“All right,” she agreed. “You can get details or anything when we do the energy thing.”
Jere nodded. Siphoning psychic energy, or the “energy thing,” as Isis called it, was an uncomfortable but useful process; connecting to someone else’s psychic energy source was intimate, and thoughts and emotions and memories got all tangled up in the psychic web. Jere’s medical ethics made him recoil from the very idea, but when he had agreed to treat the slave population in Hojer, he had found himself with few other alternatives.
“Speaking of energy, you should get some rest,” Wren hinted. “You’re back to work tomorrow and I’m sure it will be busy.”
Jere shrugged. “I’m all right,” he protested, knowing he was as exhausted as Wren said.
Wren leaned over and gave him a light kiss on the cheek. “You’re half-dead. You’re covered in blood. You’re slower than I am. Go get in the shower, and then I’ll come and make sure you’re clean.”
“Gross,” Isis commented, heading toward her bedroom. At sixteen, she was well aware of what couples did in bed at night, and as a slave she had experienced far too much of the sort against her will in the past. Now she was happily enjoying a second childhood, and had no interest in anything sexual.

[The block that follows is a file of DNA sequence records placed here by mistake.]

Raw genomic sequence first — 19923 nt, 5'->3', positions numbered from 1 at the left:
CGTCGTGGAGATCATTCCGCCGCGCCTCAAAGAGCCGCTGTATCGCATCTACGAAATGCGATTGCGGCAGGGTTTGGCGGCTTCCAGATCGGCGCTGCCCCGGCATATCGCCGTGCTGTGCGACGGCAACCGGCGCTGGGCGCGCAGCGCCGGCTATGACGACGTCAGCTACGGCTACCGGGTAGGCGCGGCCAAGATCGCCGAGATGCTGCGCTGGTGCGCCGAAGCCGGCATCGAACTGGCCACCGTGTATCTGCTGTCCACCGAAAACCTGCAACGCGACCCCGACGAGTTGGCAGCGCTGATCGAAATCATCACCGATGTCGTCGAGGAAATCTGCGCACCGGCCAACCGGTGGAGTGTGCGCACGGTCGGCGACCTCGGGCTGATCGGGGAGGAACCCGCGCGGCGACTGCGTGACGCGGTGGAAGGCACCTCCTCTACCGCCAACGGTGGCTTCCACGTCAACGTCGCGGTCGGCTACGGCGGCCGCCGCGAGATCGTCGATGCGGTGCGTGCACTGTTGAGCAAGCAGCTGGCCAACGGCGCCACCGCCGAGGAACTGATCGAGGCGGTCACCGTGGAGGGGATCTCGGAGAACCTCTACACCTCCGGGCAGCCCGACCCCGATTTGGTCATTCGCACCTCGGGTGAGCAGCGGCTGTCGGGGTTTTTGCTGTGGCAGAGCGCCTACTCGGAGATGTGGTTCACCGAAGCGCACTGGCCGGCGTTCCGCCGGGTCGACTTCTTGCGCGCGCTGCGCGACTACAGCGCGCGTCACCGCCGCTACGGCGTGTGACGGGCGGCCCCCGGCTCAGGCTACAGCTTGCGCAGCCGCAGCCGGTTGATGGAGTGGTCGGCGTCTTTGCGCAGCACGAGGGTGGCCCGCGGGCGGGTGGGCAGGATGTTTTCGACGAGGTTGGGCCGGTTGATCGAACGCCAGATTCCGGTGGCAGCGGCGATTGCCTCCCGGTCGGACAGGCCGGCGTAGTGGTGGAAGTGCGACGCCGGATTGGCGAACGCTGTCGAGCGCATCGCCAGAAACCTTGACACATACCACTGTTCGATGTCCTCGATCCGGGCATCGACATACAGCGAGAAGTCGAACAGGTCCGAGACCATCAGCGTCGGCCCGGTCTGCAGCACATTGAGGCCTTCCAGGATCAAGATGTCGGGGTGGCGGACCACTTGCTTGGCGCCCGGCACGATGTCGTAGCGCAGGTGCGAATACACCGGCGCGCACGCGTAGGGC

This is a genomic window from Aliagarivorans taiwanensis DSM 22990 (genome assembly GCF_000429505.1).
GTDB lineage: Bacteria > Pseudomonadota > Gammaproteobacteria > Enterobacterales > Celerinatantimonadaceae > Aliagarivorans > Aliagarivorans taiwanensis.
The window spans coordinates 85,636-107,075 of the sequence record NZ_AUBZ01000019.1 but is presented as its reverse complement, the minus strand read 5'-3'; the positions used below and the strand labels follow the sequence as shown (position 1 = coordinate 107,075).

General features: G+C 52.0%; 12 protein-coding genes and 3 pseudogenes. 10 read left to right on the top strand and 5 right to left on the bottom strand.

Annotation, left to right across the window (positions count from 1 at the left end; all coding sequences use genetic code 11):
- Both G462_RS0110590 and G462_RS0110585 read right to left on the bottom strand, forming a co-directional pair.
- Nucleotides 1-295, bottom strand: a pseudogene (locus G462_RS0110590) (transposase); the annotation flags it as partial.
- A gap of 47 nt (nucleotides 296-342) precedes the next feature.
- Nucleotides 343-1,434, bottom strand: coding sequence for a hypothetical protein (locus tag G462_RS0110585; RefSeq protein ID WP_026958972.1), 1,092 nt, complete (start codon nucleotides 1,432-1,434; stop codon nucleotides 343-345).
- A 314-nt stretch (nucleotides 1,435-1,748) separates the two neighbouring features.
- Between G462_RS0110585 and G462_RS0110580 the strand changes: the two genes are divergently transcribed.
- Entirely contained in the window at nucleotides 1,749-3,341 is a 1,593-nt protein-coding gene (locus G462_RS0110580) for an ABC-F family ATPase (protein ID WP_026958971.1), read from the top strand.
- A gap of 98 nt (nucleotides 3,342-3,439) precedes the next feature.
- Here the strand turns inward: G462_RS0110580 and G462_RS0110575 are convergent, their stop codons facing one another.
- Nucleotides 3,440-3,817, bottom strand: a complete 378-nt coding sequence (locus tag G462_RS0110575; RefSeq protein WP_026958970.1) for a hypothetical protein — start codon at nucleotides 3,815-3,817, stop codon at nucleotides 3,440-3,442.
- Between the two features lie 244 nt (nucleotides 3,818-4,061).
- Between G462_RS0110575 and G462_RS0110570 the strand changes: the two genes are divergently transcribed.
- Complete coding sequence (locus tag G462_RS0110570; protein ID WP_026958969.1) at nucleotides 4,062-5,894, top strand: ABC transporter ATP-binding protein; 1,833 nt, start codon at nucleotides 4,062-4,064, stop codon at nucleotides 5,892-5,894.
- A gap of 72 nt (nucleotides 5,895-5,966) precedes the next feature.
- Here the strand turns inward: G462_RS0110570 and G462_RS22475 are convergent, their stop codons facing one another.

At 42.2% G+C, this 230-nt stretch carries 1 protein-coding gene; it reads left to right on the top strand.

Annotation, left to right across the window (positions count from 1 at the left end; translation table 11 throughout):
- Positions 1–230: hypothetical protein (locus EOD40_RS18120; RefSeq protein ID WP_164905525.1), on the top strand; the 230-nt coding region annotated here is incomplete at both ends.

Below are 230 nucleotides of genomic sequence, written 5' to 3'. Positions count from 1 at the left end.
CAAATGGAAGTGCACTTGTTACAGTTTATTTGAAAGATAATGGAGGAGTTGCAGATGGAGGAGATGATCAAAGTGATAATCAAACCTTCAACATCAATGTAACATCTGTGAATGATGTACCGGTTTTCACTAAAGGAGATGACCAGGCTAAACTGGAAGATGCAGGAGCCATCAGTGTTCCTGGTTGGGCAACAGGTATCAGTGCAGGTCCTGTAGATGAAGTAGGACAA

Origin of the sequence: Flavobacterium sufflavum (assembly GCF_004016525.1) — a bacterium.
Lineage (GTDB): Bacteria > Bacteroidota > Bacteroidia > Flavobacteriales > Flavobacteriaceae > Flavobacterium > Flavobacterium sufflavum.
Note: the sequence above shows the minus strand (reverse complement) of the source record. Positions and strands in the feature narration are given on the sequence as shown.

“You’re just jealous of all the fun we have,” Wren teased.
Isis made a face at them as she left. As patient and compassionate as Jere was with Isis, she and Wren had developed a far different relationship. He teased her and didn’t tolerate any of her bullshit tantrums. Isis went along with it and appreciated his no-nonsense manner. Wren had even compared her, rather begrudgingly, to his own little brother, the one he hadn’t seen in years. Isis hadn’t stopped smiling for days after that comment.
Jere laughed and headed to the shower as Wren had ordered. He was relieved to know that the man he loved and the girl they had both grown to care for so deeply were safe. His little family depended on him.